Tag Archives: Car Free Cities

Another Benefit of Going Car Free: No Cops

from "Less Than Zero" (Spoiler): this would be transporting dead bodies due to drug overdoses.

from “Less Than Zero” (Spoiler): this crime would be transporting a dead body due to a drug overdose.

How we find out about true crimes – this is assuming that we, I mean the majority of the law-abiding population, are not criminals ourselves, is likely relegated to the media: what we see on TV, what we read in newspapers and online publications and blogs, or what we may hear. Or overhear.

I read the usual papers. I’m also a fan (it’s a guilty pleasure) of Cops, the pseudo documentary TV show that follows police departments around on their law enforcement duties. Let’s forget for a moment that the focus of that show seems to be to see how many young men of color’s lives we can destroy by stupid inflated charges and antiquated and moronic non-violent drug laws. Let’s forget that piece for a moment and just focus on the undeniable evidence that a huge number of crimes (and thus, arrests and interactions with the police) occur in the presence of motor vehicles. Am I right?

Here’s a short list:

  • auto theft
  • using an auto as a getaway car for robbing a bank or a store or what have you
  • kidnapping
  • drug dealing/running
  • firearms running
  • vehicular manslaughter
  • vehicular murder
  • mobile prostitution
  • driving without a license
  • driving without registration
  • transporting illegals across state lines
  • using a car for human trafficking
  • using a car for the location of a crime, such as assault, murder, rape
  • using a car for drive-by shootings
  • odometer fraud
  • ram and scam
  • hit and runs
  • speeding while driving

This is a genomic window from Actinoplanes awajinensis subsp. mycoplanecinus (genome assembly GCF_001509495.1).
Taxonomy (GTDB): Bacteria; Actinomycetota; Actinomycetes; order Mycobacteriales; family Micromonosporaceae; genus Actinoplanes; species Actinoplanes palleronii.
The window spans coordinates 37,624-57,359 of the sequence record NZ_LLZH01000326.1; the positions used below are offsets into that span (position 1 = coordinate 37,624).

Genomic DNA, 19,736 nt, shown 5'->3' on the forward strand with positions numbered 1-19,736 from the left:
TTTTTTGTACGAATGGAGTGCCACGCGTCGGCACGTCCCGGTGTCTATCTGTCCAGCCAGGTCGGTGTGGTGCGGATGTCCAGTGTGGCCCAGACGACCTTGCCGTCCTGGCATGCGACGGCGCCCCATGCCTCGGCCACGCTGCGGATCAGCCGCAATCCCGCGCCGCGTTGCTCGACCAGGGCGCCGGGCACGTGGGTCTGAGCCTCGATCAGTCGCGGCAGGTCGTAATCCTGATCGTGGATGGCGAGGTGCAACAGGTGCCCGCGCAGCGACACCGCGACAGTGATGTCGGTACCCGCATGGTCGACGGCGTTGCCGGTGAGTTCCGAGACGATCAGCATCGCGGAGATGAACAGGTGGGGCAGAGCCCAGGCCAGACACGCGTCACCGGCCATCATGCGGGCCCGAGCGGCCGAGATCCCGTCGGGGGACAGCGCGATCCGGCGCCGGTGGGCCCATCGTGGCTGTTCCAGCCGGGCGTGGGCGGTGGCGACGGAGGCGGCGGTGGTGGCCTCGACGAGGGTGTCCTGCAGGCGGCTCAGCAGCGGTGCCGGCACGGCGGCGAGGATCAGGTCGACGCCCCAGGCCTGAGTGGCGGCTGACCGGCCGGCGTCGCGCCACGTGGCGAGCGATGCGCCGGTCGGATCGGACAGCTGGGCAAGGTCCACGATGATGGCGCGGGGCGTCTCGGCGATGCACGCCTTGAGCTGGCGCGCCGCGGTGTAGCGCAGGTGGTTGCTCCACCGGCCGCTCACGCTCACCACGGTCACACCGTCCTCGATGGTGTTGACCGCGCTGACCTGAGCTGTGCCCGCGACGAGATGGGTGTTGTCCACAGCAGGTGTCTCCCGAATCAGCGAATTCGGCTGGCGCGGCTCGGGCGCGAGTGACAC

• unsafe lane changes and other moving violations
  • drunk driving
  • driving while texting
  • driving without a seatbelt
  • using a motor vehicle for a drug factory (hello Breaking Bad)
  • child or animal endangerment (leaving an innocent locked in a hot car)
  • Verbal assaults, i.e. Road Rage

And that is a just a short brainstormed list. As far as I know, you’re not going to get a ticket for walking too fast down the sidewalk. I’ve also never seen a cyclist cited for speeding, though I guess it could happen. No, really, cops are focused on motor vehicles. If you look at that list above, it seems a car is actually a prerequisite for carrying out the crime. For instance, when was the last time you robbed a bank or an art museum and took the bus home? It’s been awhile, I bet.

So there you go, another fringe benefit of going car free. Less potential involvement with authorities. I think we can all agree, these days that’s a lot better for everyone.

The Real Reason U.S. Gas Is So Cheap — We Don’t Pay the True Costs of Driving

I'm not in this line.

I’m not in this line.

Thought this was interesting — especially because I don’t think Americans generally realize how much the automobile – not just the gas but everything associated with them – is heavily subsidized by government, which means taxpayers, which means all of us.

Or it’s at least not top of mind. We are so used to the relatively low cost of gas, we just freak when it gets near $5 a gallon, not realizing that even that price, which seems outrageous, is really outrageously cheap!

I urge you to read it for the perspective, because we often don’t think about the externalities of things which in our economy are not often paid for. Or they’re paid for by someone else. And/or we all suffer for it.